The group splintered on June 10 – I went to Jenny Lake, south of Yellowstone, and camped; Frank Floyd went to Driggs, Idaho and camped on property he recently purchased; and the rest of the group (Joe, Steve, Peter and Gerry) camped in Lima, west of Yellowstone.
On June 11 Peter and Gerry both developed problems with their motorcycles. Gerry’s final drive went out (a BMW has a gearbox on the rear wheel rather than a chain). This is a major repair which Gerry knew was inevitable. Peter’s oil light went on thereby sending him to the dealership as well. They hired trucks to haul their bikes to the dealer in Missoula.
Frank later connected with Gerry and Pete. On their way over a snow covered pass, Pete made a run at a snow bank in the middle of the road, caught his leg and jammed his knee. They did however make it down the mountain and camped in a beautiful spot next to a raging river in Basin, Montana.
The following morning Pete nursed his was to Missoula staying on hard roads. Gerry and Frank drove to Ovando, Montana and hung out at a bar called Trixie’s (no telling what happened there) and spent the night in a teepee at the site where Meriwether Lewis (of Lewis and Clark fame) negotiated his passage home to Missouri with potentates from the Blackfoot Indian Tribe.
On Friday the 12th I took the day off and hung out in Missoula resting and admiring the town. I used this time to repair the rear brake on my bike which I had screwed up the day before.
On Saturday I headed up to Glacier Park to touch base at the Canadian border.
On the way I passed Flathead Lake which is probably 30 miles in length.
I was surprised at the number of sailboats – I can’t imagine a marina surviving with such a short season.
At the border my intention was to take the “Road to the Sun” (a gorgeous highway that twists up the side of a steep mountain, providing breathtaking views of an enormous valley). My last visit to this highway I saw a grizzly foraging a comfortable distance away in the valley.
I found this nice place to take a nap in the afternoon.
As it turned out however, the “Road to the Sun” was closed 1/3 the way up the mountain.
I headed back down the mountain and looked for an alternate way to enter Canada. I stayed in a beautiful old lodge, built in the early part of the last century, which reminded me of the woodsy, doggsy, Paul Harvey lodge at Yellowstone. I had an excellent dinner and breakfast and then departed for the border by way of a dirt road on the western side of Glacier Park. On the way up I was shocked to see that there was nearly 30 miles of burned timber along the road. Glacier, which is only 2 million acres, has had a rash of fires in the past years. In 1987, 450,000 acres burned in the park and its immediate surroundings; in 2001 another 100,000 acres burned and in 2003 another 250,000 acres burned.
On the dirt road I saw a variety of wildlife – a number of whitetail deer (including a small fawn running alongside the road), three black bears – one of which (about 400 lbs.) was walking along the road in front of me and would not run when I honked my horn. Generally, black bears are rather timid so I was a bit surprised by this behavior. I got up a full head of steam and raced by him (about ten feet away) without an incident. This was the image rushing through my head at the time:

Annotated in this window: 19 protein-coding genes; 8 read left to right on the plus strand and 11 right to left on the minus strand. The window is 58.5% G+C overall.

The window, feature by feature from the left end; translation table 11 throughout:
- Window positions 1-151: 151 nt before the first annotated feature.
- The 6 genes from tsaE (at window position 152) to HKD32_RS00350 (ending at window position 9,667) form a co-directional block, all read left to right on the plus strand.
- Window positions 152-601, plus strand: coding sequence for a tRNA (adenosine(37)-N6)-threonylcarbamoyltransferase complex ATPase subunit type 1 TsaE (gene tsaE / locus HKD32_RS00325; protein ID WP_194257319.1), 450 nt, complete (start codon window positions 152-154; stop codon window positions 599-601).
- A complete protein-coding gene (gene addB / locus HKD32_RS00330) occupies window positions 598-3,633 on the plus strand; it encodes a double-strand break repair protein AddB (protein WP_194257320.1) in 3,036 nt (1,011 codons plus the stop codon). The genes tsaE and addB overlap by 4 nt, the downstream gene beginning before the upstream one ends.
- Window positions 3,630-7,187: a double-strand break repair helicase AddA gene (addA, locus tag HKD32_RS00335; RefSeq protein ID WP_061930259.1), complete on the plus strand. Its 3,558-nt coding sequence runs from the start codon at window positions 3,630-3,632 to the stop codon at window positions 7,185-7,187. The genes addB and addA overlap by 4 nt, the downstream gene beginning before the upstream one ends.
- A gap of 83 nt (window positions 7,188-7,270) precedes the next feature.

When I reached the border, it was not open and had several warning signs and a monument acknowledging the border.
I drove back to Missoula on Sunday and had dinner with Joe, his wife Kristina, Frank and Gerry – all the remaining members from our spectacular ride. Kristina had already downloaded some 2,000 pictures taken by the group – she will forward them to the rest of the group on flash drives.
Gerry and Frank immensely enjoyed their first point to point long distance adventure ride and their lightweight Kawasaki KLR’s were definitely the right choice for the trip. Their bike were 200 lbs. lighter than the rest of our BMW’s but still had sufficient power for the highway driving. It was not all milk and honey for Frank however. On Saturday he slipped on a pavement and gravel road and was not wearing his leather jacket. He had quite a nasty road rash on his arm. When asked why he was not wearing his jacket, he replied that he was delighted he wasn’t because he would have torn a hole in it. My response is – that’s what they’re for! Of the six riders who completed the trip (not including Roger) half were limping. Frank had injured his Achilles tendon at the beginning of the trip and Peter and Gerry injured their knees. All accept one of the BMW’s sustained damage that required some sort of repair.
On Monday morning, the 15th, we dropped our bikes at the BMW dealer in Missoula and caught Joe looking at a new knee device – for the next ride.
I will be posting one final blog in about a month after I have gathered edits and additional pictures from the rest of the group.
We all enjoyed sharing this experience with you and hope it will lead others to take the same journey.